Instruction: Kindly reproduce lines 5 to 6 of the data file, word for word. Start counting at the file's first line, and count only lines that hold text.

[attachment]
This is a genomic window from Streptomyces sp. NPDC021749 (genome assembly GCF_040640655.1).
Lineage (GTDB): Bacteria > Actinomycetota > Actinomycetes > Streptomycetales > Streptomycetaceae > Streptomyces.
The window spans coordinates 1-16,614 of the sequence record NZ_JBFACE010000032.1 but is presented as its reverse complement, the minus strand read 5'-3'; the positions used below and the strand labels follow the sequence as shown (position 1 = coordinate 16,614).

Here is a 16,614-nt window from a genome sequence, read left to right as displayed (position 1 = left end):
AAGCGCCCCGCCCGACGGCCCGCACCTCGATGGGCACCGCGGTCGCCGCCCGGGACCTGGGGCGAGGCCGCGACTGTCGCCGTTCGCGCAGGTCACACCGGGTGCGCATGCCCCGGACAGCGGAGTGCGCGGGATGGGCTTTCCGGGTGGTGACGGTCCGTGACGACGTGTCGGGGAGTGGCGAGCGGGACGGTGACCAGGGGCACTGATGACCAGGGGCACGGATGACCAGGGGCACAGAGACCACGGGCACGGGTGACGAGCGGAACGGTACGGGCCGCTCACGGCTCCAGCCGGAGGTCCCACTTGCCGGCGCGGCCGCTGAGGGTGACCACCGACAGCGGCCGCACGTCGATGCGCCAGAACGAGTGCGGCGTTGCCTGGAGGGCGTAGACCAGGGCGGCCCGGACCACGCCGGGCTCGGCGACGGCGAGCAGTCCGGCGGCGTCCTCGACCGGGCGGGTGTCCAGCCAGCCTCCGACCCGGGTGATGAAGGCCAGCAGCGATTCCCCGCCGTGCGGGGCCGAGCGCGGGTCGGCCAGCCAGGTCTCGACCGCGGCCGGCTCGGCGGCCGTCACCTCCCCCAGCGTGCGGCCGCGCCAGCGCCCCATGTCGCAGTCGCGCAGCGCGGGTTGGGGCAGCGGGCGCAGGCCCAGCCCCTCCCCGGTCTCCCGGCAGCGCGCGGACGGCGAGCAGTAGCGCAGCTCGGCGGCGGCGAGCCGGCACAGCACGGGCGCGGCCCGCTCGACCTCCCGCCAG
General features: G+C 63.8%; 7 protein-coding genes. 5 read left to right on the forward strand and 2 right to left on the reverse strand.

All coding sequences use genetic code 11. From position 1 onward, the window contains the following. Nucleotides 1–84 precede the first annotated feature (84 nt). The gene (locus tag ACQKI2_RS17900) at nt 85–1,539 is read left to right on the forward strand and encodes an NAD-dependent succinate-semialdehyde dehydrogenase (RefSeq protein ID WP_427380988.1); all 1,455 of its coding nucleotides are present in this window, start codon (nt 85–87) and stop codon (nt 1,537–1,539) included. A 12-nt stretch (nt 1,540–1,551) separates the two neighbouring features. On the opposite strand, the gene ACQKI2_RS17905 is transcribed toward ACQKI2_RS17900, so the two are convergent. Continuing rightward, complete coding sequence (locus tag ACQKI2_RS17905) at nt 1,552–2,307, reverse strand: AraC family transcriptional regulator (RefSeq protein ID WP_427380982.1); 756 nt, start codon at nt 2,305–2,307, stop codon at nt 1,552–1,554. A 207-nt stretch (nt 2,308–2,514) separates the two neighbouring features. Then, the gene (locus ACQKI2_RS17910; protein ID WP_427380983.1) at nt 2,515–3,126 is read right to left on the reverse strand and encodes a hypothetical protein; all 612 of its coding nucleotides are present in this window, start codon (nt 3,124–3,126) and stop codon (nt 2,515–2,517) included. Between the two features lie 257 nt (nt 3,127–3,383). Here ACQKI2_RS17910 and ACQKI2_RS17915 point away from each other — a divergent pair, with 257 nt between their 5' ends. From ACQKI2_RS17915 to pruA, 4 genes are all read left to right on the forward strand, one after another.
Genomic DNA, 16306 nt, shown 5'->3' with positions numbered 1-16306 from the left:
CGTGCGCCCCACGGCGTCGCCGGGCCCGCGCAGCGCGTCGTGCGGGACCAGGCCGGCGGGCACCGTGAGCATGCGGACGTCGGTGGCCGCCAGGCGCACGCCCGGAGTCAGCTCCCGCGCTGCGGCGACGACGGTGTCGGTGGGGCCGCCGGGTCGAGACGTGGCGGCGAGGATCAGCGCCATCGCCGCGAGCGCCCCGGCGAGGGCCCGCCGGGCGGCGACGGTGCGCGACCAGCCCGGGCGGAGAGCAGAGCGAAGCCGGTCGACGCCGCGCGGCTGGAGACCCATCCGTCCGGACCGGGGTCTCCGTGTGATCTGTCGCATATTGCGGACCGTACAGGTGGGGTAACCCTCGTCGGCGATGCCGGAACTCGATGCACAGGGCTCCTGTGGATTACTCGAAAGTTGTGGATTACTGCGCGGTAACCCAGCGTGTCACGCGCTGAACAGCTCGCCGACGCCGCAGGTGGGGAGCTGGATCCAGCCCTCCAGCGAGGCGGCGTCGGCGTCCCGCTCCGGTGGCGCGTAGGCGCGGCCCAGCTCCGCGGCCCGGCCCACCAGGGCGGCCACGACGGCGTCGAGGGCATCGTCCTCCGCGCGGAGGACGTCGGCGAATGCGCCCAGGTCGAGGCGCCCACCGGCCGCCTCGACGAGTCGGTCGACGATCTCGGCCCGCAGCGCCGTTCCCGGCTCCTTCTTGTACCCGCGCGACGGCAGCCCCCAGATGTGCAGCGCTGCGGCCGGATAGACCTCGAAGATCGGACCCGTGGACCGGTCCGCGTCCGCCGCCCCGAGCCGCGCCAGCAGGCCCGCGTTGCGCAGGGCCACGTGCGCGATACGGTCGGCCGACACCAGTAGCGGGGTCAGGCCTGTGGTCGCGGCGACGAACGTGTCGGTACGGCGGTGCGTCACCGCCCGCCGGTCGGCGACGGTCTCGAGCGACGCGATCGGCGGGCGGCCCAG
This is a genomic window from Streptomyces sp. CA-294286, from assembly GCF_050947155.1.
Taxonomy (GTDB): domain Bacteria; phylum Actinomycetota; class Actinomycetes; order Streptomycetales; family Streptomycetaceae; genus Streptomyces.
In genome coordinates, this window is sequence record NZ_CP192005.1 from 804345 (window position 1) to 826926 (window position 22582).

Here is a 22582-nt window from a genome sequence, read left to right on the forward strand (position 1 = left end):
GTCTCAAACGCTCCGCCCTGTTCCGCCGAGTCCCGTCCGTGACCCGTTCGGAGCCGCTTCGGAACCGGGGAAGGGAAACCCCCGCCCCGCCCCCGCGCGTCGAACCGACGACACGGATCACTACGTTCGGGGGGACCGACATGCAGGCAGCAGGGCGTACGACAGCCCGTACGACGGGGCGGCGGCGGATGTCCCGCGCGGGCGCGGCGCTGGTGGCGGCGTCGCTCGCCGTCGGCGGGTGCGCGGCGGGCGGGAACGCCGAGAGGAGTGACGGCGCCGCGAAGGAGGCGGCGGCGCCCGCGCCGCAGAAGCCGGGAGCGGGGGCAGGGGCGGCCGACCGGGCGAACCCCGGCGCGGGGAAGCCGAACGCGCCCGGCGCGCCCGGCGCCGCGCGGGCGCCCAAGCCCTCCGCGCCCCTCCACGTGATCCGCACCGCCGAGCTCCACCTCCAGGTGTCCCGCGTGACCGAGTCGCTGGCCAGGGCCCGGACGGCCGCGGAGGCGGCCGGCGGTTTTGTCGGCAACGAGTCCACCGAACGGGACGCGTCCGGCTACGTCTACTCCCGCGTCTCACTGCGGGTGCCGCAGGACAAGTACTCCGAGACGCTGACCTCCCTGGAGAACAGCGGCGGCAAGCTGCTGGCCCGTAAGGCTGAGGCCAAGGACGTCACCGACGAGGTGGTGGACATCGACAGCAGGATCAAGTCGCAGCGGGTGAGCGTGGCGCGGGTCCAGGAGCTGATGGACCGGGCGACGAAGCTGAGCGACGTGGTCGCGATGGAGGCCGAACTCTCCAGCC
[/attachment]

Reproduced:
AAGCGCCCCGCCCGACGGCCCGCACCTCGATGGGCACCGCGGTCGCCGCCCGGGACCTGGGGCGAGGCCGCGACTGTCGCCGTTCGCGCAGGTCACACCGGGTGCGCATGCCCCGGACAGCGGAGTGCGCGGGATGGGCTTTCCGGGTGGTGACGGTCCGTGACGACGTGTCGGGGAGTGGCGAGCGGGACGGTGACCAGGGGCACTGATGACCAGGGGCACGGATGACCAGGGGCACAGAGACCACGGGCACGGGTGACGAGCGGAACGGTACGGGCCGCTCACGGCTCCAGCCGGAGGTCCCACTTGCCGGCGCGGCCGCTGAGGGTGACCACCGACAGCGGCCGCACGTCGATGCGCCAGAACGAGTGCGGCGTTGCCTGGAGGGCGTAGACCAGGGCGGCCCGGACCACGCCGGGCTCGGCGACGGCGAGCAGTCCGGCGGCGTCCTCGACCGGGCGGGTGTCCAGCCAGCCTCCGACCCGGGTGATGAAGGCCAGCAGCGATTCCCCGCCGTGCGGGGCCGAGCGCGGGTCGGCCAGCCAGGTCTCGACCGCGGCCGGCTCGGCGGCCGTCACCTCCCCCAGCGTGCGGCCGCGCCAGCGCCCCATGTCGCAGTCGCGCAGCGCGGGTTGGGGCAGCGGGCGCAGGCCCAGCCCCTCCCCGGTCTCCCGGCAGCGCGCGGACGGCGAGCAGTAGCGCAGCTCGGCGGCGGCGAGCCGGCACAGCACGGGCGCGGCCCGCTCGACCTCCCGCCAG
General features: G+C 63.8%; 7 protein-coding genes. 5 read left to right on the forward strand and 2 right to left on the reverse strand.